559. - Lucien
I have the apartment to myself. Not for very long: Emma is just shopping groceries, but it's still a nice change. It's a rare occurrence. Usually when I'm home for longer stretches of time, Emma and I spend as much time as possible together. I'll tag along to the store, she'll be in the room when I have a call with Eailyn, we're never far apart from each other.
But it's nice, to not be 'on' for a little while.
Frank is in his cat tree, snoring on the highest ledge. A peaceful sound, and also the only one. Even though I'm behind the piano, I'm not touching the keys. The ringing silence is comfortable. At the manor, that silence often becomes threatening. There is the knowledge of the countless empty rooms, some only inhabited by the ghost of the people that once owned them. There were never supposed to be just three of us. A year before her death, when she was already far gone, Madeleine had had a moment of clarity. She recognised me and Aleran as her sons, and told us that she would so much have liked to fill the entire manor.
Five. She'd said. I want at least five. Nothing but laughter will fill the halls, and we can have big family vacations and none of you will ever have to be alone. She didn't remember Eschieve at that time, barely having spent time with her then five year old daughter. For all she knew, she only had two kids when she had meant to have so many.
I trail my finger over the ivory.
Aleran and I already fought before she got sick. She just said boys would be boys, even though it went far beyond that. How different things would have been if she had not gotten sick. If she'd still be here with us. Would Aleran still be alive? She had been big on birthday, she would never have allowed him to go out the day-off, no matter how old he was. Would Eschieve be who she was today, or would she be more like her mother? Soft, timid, less of a bite but still someone you couldn't help but love.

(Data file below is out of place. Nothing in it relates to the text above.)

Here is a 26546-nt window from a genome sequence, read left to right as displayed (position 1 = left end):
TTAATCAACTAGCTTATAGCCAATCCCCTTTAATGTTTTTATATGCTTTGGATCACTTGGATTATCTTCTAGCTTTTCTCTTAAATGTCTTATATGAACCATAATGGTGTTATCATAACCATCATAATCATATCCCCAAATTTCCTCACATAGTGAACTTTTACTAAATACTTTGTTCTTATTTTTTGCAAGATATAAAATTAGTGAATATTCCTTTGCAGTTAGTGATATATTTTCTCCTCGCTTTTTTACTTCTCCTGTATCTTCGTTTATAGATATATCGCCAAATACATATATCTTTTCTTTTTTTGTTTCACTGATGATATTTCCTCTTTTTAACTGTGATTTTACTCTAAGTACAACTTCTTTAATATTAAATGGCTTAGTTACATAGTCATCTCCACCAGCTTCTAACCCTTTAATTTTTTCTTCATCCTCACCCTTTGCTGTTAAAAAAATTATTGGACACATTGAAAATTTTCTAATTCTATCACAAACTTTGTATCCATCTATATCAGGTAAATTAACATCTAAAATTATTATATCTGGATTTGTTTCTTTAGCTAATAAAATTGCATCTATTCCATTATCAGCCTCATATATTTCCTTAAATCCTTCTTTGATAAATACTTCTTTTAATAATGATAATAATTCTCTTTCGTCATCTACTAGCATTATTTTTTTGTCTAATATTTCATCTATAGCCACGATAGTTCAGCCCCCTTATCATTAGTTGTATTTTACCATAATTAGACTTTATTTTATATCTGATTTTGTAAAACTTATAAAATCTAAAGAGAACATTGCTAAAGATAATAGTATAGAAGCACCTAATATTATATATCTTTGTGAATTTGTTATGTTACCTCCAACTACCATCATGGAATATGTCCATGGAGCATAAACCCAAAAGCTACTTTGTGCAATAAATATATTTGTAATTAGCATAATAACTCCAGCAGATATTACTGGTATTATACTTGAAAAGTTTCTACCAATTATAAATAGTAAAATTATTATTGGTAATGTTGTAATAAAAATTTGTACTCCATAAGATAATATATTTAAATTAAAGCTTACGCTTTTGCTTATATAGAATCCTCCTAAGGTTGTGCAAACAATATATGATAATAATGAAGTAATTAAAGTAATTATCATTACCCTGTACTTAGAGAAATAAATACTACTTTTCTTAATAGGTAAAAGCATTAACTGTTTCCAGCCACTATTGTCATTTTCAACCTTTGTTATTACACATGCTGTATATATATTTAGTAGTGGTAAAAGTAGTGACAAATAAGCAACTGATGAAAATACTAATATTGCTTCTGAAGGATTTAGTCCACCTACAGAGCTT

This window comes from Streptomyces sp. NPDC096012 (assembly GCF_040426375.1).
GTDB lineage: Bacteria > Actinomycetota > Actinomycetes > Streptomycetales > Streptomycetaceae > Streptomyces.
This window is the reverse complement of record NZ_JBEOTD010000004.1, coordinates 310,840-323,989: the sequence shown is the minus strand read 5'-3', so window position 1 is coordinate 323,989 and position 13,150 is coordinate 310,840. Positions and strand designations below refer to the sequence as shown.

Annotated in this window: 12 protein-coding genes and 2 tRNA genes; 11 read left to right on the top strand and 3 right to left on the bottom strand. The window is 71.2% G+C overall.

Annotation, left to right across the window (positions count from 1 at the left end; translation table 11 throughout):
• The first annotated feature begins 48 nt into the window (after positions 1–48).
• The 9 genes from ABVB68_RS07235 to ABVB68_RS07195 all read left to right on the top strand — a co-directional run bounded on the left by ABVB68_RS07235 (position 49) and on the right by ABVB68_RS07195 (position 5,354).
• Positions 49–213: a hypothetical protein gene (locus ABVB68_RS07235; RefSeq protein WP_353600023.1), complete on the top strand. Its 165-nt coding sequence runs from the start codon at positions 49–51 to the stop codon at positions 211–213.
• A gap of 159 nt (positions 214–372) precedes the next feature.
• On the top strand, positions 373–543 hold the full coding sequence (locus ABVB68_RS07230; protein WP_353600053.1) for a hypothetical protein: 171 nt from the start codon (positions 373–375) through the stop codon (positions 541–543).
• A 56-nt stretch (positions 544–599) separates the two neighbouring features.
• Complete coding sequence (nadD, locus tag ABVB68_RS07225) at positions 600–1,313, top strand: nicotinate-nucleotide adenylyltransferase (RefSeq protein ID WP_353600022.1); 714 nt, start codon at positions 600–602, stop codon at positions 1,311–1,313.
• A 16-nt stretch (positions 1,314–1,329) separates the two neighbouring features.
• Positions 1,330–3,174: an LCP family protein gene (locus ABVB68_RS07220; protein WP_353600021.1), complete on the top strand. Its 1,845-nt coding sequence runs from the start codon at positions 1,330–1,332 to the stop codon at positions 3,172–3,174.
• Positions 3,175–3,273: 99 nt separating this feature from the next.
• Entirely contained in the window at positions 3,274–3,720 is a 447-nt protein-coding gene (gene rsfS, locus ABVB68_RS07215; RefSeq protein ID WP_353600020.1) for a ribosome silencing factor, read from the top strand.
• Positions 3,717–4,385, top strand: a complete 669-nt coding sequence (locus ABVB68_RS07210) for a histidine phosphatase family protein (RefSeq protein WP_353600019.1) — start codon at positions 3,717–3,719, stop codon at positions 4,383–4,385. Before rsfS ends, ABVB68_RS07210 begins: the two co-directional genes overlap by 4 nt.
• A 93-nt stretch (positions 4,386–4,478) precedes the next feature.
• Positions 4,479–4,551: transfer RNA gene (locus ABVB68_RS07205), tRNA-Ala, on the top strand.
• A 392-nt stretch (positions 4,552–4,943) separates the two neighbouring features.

Is that something I'd want?
If given the opportunity, would I give up everything I currently have to see what life would have been like if she'd never died?
It is tempting. I miss her. I miss the way she'd take my face in her hands and kiss my forehead. How she'd tell me I was so smart when I spent the afternoon catching bugs and looking up facts about them in the encyclopedia. I miss her warm embraces and her laugh echoing through the kitchen, even though I barely even remember what it sounds like. I miss watching her dance with my father, once a happy man, as the rain poured down on them. I miss laying in bed, late at night, waiting to hear their footsteps go up to the bedroom so I knew they were nearby before I could finally sleep peacefully.
But getting that back would mean giving up so much. I would never have met Matthew or his sister. I wouldn't have failed out of law school, would never do what I do today. Wouldn't have the relationship I have with Eschieve these days. I would never have come to Scotland for a job my father gave me out of pity, and never would have run into Emma again - if I'd even had met her at all.
I couldn't. I would rather die than give that up.